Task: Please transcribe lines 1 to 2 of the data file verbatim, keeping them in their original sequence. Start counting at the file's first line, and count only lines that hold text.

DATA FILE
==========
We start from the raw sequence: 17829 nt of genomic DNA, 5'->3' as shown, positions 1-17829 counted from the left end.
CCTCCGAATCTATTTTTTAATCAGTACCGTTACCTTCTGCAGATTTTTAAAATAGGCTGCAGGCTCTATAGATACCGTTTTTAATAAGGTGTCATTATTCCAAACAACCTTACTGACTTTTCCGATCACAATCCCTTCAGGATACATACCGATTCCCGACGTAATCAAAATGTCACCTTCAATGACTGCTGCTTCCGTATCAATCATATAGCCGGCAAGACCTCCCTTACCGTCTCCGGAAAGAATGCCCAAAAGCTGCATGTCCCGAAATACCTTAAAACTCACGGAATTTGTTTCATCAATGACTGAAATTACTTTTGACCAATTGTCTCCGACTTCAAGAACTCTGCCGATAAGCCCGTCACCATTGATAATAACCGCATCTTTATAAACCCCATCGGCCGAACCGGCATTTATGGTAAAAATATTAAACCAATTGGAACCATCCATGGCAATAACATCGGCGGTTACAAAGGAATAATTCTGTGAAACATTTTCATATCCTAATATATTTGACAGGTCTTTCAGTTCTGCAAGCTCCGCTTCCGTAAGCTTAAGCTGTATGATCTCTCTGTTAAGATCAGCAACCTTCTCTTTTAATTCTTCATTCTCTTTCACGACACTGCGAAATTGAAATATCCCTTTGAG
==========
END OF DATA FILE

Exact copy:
We start from the raw sequence: 17829 nt of genomic DNA, 5'->3' as shown, positions 1-17829 counted from the left end.
CCTCCGAATCTATTTTTTAATCAGTACCGTTACCTTCTGCAGATTTTTAAAATAGGCTGCAGGCTCTATAGATACCGTTTTTAATAAGGTGTCATTATTCCAAACAACCTTACTGACTTTTCCGATCACAATCCCTTCAGGATACATACCGATTCCCGACGTAATCAAAATGTCACCTTCAATGACTGCTGCTTCCGTATCAATCATATAGCCGGCAAGACCTCCCTTACCGTCTCCGGAAAGAATGCCCAAAAGCTGCATGTCCCGAAATACCTTAAAACTCACGGAATTTGTTTCATCAATGACTGAAATTACTTTTGACCAATTGTCTCCGACTTCAAGAACTCTGCCGATAAGCCCGTCACCATTGATAATAACCGCATCTTTATAAACCCCATCGGCCGAACCGGCATTTATGGTAAAAATATTAAACCAATTGGAACCATCCATGGCAATAACATCGGCGGTTACAAAGGAATAATTCTGTGAAACATTTTCATATCCTAATATATTTGACAGGTCTTTCAGTTCTGCAAGCTCCGCTTCCGTAAGCTTAAGCTGTATGATCTCTCTGTTAAGATCAGCAACCTTCTCTTTTAATTCTTCATTCTCTTTCACGACACTGCGAAATTGAAATATCCCTTTGAG